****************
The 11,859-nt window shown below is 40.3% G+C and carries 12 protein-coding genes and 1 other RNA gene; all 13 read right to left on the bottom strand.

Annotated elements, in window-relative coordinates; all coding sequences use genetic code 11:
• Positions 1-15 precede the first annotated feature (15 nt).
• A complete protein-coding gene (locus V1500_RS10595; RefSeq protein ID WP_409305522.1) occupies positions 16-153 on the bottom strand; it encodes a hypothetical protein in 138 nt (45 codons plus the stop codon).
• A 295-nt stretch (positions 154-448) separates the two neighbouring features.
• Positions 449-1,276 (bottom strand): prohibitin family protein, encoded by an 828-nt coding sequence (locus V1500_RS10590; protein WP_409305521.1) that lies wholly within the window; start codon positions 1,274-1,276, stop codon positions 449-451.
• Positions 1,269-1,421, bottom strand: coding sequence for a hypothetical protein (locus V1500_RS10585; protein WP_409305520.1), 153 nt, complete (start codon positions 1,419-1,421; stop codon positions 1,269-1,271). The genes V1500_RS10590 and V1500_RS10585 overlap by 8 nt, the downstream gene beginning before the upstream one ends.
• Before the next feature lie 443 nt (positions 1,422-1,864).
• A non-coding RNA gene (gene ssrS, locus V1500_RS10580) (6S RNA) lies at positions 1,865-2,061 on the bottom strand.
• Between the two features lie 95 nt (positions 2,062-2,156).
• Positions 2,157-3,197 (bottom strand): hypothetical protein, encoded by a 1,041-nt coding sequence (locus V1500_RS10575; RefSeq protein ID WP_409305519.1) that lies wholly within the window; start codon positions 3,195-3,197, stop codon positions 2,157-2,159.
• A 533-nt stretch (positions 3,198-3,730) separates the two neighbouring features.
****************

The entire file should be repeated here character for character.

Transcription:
The 11,859-nt window shown below is 40.3% G+C and carries 12 protein-coding genes and 1 other RNA gene; all 13 read right to left on the bottom strand.

Annotated elements, in window-relative coordinates; all coding sequences use genetic code 11:
• Positions 1-15 precede the first annotated feature (15 nt).
• A complete protein-coding gene (locus V1500_RS10595; RefSeq protein ID WP_409305522.1) occupies positions 16-153 on the bottom strand; it encodes a hypothetical protein in 138 nt (45 codons plus the stop codon).
• A 295-nt stretch (positions 154-448) separates the two neighbouring features.
• Positions 449-1,276 (bottom strand): prohibitin family protein, encoded by an 828-nt coding sequence (locus V1500_RS10590; protein WP_409305521.1) that lies wholly within the window; start codon positions 1,274-1,276, stop codon positions 449-451.
• Positions 1,269-1,421, bottom strand: coding sequence for a hypothetical protein (locus V1500_RS10585; protein WP_409305520.1), 153 nt, complete (start codon positions 1,419-1,421; stop codon positions 1,269-1,271). The genes V1500_RS10590 and V1500_RS10585 overlap by 8 nt, the downstream gene beginning before the upstream one ends.
• Before the next feature lie 443 nt (positions 1,422-1,864).
• A non-coding RNA gene (gene ssrS, locus V1500_RS10580) (6S RNA) lies at positions 1,865-2,061 on the bottom strand.
• Between the two features lie 95 nt (positions 2,062-2,156).
• Positions 2,157-3,197 (bottom strand): hypothetical protein, encoded by a 1,041-nt coding sequence (locus V1500_RS10575; RefSeq protein ID WP_409305519.1) that lies wholly within the window; start codon positions 3,195-3,197, stop codon positions 2,157-2,159.
• A 533-nt stretch (positions 3,198-3,730) separates the two neighbouring features.